We similarly found that age was an important indicator of pain, with younger patients reporting more pain than their older counterparts. Our findings corroborate with prior research suggesting that the experience of pain and related psychological distress differs across age groups, with older cancer patients reporting less pain frequency, frequency of distress than younger patients [3133]. This may be the result of the elderly patient having developed more effective coping mechanisms to deal with the burden and experience of pain [32]. There is also the notion that the elderly patient may have accepted the pain as part of the aging process. This, of course, is and should not be normative thinking, considering the number of elder adults who neither report nor experience pain; acute, chronic, or otherwise. Examining the pain experience among older cancer patients continues to be a growing public health concern that warrants further investigation.

As with age, we found that more than half of the patients reported difficulty with sleep as the most frequent and distressing psychological symptom. Results further showed that those who reported pain were more likely to experience difficulty sleeping. Among the general population, more than half of individuals reporting chronic pain also report problems with sleep [34]. Failure to treat pain adequately may lead to decreased functional status, mood, and sleep disturbances [35]. Other social factors, such as race, have also been shown to impact sleep habits and patterns among patients experiencing chronic pain. Green and colleagues [36] found that blacks, men, and younger adults reporting chronic pain had a higher prevalence of poor sleep quality. Further studies examining these and other social factors may provide a more comprehensive assessment of the impact pain has on sleep patterns among cancer patients in general and among those from diverse race groups in particular. Knowledge of the nature and prevalence of sleep problems can provide the basis for new approaches to supportive care, as many sleep problems can be effectively treated [37].

The study results stress the importance of psychosocial care and services for cancer patients and their families. One strategy, cognitive-behavioral therapy (CBT), has been effective in improving pain and pain-related problems among cancer patients [38, 39]. Furthermore, tailored CBT approaches to address identified predictors such as age, race, SES, and behaviors, can result in greater improvements of the cancer patient’s pain experience [39, 40]. More research is needed as CBT trials among cancer survivors are limited. Thus, CBT and other evidence-based strategies need to be better understood and practiced within a multidisciplinary team involving oncologists, nurses, social workers, physical and occupational therapists, psychologists, psychiatrists, etc. in order address the biopsychosocial needs of the cancer patient and their families.

Although this study demonstrated pain and specific psychological distress-related symptoms, there were some limitations that must be acknowledged. First, the cross-sectional design of the study does not allow for an analysis of reported relationships over time, particularly as we focus on indicators of pain, sleep and psychological distress. Future studies can benefit in using a longitudinal design to examine the temporal relationship of these study variables. Second, because the study participants were primarily White, with at least a high school education, the study results cannot be generalized to other race (or socioeconomic status) populations. Additionally, the criteria for study participation was not limited to a specific cancer diagnosis, prognosis, or treatment regimen, therefore we cannot definitively compare these findings to other studies examining specific cancer diagnoses. Similarly, while all the patients were diagnosed with cancer, the pain associated with the disease was not discernible between that of cancer and/or of another chronic medical illness (although more than half reported their pain was due to cancer).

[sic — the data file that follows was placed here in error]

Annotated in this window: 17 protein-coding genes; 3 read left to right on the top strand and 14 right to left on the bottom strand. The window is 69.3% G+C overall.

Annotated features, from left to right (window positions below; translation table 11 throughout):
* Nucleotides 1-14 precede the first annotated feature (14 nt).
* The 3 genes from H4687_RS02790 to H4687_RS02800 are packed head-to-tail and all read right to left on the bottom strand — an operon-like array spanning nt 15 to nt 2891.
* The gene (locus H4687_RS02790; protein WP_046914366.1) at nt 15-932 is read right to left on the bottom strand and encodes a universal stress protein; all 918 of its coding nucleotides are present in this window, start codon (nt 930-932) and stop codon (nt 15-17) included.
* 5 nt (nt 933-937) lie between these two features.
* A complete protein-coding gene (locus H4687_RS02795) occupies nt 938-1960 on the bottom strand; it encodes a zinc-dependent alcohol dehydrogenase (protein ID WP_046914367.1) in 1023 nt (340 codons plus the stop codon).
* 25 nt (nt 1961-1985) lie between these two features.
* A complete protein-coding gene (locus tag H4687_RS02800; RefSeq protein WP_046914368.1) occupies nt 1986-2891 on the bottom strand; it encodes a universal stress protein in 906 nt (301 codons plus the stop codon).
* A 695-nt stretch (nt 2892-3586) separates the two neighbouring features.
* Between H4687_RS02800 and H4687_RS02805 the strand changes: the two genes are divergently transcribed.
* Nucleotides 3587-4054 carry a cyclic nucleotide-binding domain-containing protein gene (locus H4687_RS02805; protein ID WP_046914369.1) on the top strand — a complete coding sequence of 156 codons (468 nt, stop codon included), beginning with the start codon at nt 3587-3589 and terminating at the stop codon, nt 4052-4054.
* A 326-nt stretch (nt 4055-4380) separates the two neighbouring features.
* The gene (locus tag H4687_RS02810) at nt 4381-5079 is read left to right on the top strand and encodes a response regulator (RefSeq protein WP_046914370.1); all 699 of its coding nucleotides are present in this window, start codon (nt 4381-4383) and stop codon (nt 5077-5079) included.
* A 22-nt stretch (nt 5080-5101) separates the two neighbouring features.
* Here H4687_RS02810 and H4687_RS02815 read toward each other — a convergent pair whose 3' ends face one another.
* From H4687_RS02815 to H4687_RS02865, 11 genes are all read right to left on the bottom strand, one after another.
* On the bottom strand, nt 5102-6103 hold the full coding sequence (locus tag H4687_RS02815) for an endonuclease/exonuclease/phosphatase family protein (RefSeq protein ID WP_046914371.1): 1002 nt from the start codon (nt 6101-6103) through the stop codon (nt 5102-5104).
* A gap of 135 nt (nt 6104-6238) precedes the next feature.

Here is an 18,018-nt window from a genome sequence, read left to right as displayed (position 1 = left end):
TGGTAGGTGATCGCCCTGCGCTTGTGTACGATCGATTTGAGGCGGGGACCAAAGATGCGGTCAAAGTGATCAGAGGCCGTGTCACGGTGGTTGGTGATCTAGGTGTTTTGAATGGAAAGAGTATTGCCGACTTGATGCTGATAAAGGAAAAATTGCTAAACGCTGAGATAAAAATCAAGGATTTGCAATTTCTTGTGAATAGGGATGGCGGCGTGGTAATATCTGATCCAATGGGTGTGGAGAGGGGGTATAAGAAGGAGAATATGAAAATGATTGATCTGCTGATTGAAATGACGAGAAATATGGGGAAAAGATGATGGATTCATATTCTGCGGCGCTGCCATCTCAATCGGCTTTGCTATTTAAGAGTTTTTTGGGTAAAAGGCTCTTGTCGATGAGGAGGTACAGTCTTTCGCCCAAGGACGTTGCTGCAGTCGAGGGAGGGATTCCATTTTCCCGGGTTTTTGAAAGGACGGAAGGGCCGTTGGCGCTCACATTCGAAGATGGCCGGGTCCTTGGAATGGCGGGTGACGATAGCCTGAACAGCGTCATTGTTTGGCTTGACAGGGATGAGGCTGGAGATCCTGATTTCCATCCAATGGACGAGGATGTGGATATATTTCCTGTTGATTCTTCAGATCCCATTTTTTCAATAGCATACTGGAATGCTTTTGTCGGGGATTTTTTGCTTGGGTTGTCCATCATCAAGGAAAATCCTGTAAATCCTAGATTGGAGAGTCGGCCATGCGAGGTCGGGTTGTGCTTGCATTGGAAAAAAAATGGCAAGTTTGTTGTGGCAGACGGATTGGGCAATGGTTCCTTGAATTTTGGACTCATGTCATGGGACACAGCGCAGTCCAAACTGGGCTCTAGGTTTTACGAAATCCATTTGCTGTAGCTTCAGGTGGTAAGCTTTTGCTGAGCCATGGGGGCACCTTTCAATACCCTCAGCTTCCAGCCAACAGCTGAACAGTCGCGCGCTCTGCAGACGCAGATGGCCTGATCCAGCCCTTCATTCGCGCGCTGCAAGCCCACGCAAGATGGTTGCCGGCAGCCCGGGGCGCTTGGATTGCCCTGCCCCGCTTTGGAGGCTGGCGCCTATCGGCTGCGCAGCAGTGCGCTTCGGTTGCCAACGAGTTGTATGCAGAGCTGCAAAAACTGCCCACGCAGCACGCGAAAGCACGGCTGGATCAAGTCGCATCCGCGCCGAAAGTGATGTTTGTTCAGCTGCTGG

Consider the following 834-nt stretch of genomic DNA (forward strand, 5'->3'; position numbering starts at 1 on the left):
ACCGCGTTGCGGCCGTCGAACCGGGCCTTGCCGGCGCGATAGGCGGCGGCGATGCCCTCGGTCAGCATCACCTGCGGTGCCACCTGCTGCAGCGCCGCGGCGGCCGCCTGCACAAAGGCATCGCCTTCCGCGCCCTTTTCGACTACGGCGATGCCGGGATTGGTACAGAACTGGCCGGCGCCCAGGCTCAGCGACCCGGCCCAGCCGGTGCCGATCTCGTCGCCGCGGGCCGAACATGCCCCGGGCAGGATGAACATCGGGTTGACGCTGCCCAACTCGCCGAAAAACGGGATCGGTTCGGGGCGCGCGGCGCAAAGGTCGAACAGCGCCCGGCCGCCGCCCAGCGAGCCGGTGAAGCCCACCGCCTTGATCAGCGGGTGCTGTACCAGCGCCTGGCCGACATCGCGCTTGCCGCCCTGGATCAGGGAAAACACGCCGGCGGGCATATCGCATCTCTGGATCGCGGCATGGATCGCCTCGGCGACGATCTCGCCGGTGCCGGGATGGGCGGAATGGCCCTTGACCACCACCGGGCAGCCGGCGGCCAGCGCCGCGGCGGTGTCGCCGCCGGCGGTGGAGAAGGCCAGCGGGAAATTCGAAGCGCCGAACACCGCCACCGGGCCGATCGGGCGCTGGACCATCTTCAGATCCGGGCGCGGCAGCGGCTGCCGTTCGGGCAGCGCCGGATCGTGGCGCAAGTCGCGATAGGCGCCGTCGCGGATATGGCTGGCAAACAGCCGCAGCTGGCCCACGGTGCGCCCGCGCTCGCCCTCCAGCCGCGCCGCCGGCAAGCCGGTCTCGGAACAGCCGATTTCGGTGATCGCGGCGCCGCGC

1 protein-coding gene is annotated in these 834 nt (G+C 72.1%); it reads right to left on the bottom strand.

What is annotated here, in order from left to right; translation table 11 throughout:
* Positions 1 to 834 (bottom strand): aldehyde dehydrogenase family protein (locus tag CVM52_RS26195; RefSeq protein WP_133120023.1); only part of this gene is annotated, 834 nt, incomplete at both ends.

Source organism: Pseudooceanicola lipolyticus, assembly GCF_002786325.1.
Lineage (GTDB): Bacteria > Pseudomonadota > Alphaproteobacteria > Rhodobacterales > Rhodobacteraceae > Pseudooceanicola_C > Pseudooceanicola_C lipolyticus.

Conclusions

Results from this study add to the limited research exploring how specific distress-related symptoms influence reports of pain (frequency, presence, distress-related) in adult cancer patients. Future research on psychological distress and other social indicators, such as satisfaction with pain management/treatment, race, sex, and socioeconomic status are needed. Specifically, assessing the influence of satisfaction with pain treatment may yield needed information for health care professionals to better understand the level of distress, which may impact treatment adherence and/or seeking medical care. Establishing this knowledge-base can inform education for health care providers, while providing a quality of improvement for systems that provide care to patients with cancer.

Further assessment of identified predictors such as age, race or ethnicity, socioeconomic status, and other physical, behavioral and social indicators may similarly allow for a comprehensive understanding of the daily challenges and concerns of the cancer patient, while providing the resources for nurses, clinicians, and researchers to better meet the needs of this patient population.

Abbreviations

BPS: 

Biopsychosocial

ECOG-PS: 

Eastern cooperative oncology group performance status

IOM: 

Institute of medicine

MSAS: 

Memorial symptom assessment scale

NCI: 

National cancer institute

PHYS: 

Physical symptoms

PSYCH: 

Psychological

Declarations